One of the selling points for food halls, the more stylish, next-generation kin to the food court, is the way they present different flavors next to each other.

Pythian Market, a food hall in the CBD, now has a new addition that’s a bit different from anything else.

Little Fig opened in the hall this week as a deli and hummus bar, serving trays of the soothing Middle Eastern dip finished in a variety of ways.

Little Fig is an offshoot of 1000 Figs, the tiny, popular Mediterranean eatery in Faubourg St. John that grew out of the Fat Falafel food truck.

It functions as a deli first and foremost, with an opening lineup of cured meats, cheeses and pickles. But for a quick meal, hummus is the star here. The opening menu serves it up with spiced beef, a mixture of lamb and pork, seasonal vegetables, chicken, or straight up with tahini and olive oil. They're served with seasonal fresh and pickled salads and bread.

Little Fig is the last piece of the Pythian Market to join the food hall, which now has a dozen walk-up eateries, a coffee bar and its own main bar.

The food hall opened with most of these up and running in late May.

One more addition since that debut is Meribo Pizza, an expansion from the full-service restaurant Meribo in Covington.

The stand has a wood-burning oven for pizza and also some other dishes, like cornbread focaccia with spreads. Meribo also has a happy hour, with $8 pizzas from 3 p.m. to 5 p.m.

The food hall is in the ground floor of the Pythian Building, a historic but long-vacant high rise recently revived as a mixed-use development.

The building will soon open an event space on the second floor called the Laurenia and a music venue and bar called 2Three4 (after its address on Loyola Avenue).

Cafe Adelaide to close in August

Cafe Adelaide & the Swizzle Stick Bar in downtown New Orleans will close next month, ending a 15-year partnership between its Brennan family proprietors and the Loews Hotel.

The restaurant was created by the same branch of the Brennan family that operates Commander’s Palace. Cafe Adelaide will close Aug. 24, they announced in a release. The Loews Hotel will take over operation of the restaurant and bar after that.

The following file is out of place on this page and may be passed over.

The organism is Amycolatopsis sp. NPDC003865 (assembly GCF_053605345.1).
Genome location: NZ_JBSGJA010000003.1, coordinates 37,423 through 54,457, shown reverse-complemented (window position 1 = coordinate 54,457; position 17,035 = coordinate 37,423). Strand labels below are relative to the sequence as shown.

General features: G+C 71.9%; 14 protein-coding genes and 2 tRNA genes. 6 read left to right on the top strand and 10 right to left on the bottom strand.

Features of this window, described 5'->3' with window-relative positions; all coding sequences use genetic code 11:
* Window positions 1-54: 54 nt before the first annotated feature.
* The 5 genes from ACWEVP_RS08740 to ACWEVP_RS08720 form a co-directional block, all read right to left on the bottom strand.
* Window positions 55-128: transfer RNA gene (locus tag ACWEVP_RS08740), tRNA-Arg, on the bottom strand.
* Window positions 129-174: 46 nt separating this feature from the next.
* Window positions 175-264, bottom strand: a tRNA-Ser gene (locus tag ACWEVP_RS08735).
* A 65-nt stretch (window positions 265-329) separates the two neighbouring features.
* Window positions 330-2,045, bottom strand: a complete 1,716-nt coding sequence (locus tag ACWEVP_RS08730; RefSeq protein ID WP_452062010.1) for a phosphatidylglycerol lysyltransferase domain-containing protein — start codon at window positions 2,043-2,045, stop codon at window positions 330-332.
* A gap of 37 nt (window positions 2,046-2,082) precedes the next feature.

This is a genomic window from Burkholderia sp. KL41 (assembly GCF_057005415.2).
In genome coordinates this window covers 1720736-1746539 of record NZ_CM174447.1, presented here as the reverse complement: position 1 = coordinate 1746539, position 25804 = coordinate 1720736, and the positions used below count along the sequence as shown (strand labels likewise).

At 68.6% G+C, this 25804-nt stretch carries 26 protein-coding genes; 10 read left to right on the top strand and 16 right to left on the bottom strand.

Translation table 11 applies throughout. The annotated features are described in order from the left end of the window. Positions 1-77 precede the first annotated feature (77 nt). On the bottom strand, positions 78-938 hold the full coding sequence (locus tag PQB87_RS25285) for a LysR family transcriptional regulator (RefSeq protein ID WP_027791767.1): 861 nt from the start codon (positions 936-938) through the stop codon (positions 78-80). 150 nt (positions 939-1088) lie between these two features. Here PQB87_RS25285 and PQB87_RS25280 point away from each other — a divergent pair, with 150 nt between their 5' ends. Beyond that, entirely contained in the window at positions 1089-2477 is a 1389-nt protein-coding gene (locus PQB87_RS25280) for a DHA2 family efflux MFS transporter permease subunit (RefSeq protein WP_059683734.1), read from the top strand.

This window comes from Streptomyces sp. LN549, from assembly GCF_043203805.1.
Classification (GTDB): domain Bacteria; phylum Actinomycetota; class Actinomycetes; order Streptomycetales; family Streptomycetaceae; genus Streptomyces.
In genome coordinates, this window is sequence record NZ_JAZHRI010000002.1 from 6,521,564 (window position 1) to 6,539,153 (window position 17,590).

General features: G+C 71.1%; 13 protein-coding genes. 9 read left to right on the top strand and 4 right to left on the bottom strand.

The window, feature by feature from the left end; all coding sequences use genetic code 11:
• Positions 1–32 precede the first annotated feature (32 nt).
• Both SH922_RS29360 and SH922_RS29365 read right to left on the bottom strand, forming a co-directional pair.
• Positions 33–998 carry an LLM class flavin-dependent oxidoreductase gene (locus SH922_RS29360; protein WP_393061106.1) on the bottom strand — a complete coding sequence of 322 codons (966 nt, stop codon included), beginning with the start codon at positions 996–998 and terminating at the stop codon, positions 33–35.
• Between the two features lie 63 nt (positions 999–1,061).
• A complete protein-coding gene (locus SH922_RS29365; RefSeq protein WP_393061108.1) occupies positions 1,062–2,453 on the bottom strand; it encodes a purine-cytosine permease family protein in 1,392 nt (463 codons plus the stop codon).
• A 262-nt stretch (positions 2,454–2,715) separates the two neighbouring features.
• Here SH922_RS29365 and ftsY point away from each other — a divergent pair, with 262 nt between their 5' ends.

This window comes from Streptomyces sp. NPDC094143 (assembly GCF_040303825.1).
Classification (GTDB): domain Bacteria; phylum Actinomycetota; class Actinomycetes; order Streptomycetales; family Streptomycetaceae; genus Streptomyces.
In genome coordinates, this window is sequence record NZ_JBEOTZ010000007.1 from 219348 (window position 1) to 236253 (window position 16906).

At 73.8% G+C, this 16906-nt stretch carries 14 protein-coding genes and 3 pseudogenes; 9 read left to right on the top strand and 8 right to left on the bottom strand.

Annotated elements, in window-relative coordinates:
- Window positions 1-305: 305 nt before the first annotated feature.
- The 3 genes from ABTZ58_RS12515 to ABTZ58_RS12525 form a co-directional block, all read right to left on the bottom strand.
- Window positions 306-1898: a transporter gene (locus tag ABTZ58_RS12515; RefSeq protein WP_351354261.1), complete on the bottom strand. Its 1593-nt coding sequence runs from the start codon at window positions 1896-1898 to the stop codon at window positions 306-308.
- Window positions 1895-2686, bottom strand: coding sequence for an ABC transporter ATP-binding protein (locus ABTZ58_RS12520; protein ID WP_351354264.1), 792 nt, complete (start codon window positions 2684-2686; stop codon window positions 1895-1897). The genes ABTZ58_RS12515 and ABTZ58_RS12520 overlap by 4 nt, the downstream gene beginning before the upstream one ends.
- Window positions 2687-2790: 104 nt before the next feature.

Cafe Adelaide, named for the late Adelaide Brennan (sister of Ella Brennan), was conceived as a more casual, more playful contemporary Creole eatery.

Its Swizzle Stick Bar was an early adopter of the modern craft cocktail trend when it debuted in 2003. It introduced the term "bar chef" for its head bartender (who, for many years, was local cocktail expert Lu Brow) and presaged the greater attention cocktails would soon get around the restaurant business.

Ti Adelaide Martin, a co-owner of her family’s company, has a new restaurant project in the works, in partnership with Commander’s Palace chef Tory McPhail and Darryl Reginelli, of the Reginelli’s Pizza brand.

This new restaurant is called Picnic Provisions & Whiskey and is taking shape at the corner of Magazine and State streets, in a location that was previously Noodle & Pie.

Cafe B plans departure in Metairie

As more new restaurants remake the Old Metairie dining scene, one of its longtime anchors will be departing.

Café B, the Creole bistro from the Ralph Brennan Restaurant Group, will close by the end of 2018. A precise date has not been set.

Brennan’s company decided not to renew its lease at 2700 Metairie Road. After Café B serves its last meal, staff will be offered positions at the company’s other restaurants.

In an interview, Brennan described the decision to close as a strategic one for his company.

"We've been there for seven years and we've done fine," Brennan said. "We're looking at a few other opportunities now, and this will put us in a better position for those. We have a great team there, so the important thing is keeping them with us."

Café B opened in 2011. Initially, it was styled after the gastropub trend (to the tune of chicken potpie, an upscale burger and mac and cheese). But the restaurant quickly recalibrated to a more contemporary Creole footing with an emphasis on local seafood. It grew into one of the best upscale/casual restaurants in Metairie, an area where more straight-up casual dining is the norm.

The Metairie Road area that Café B has called home underwent recent zoning changes that have brought new development, including a number of new eateries.

Follow Ian McNulty on Twitter, @IanMcNultyNOLA.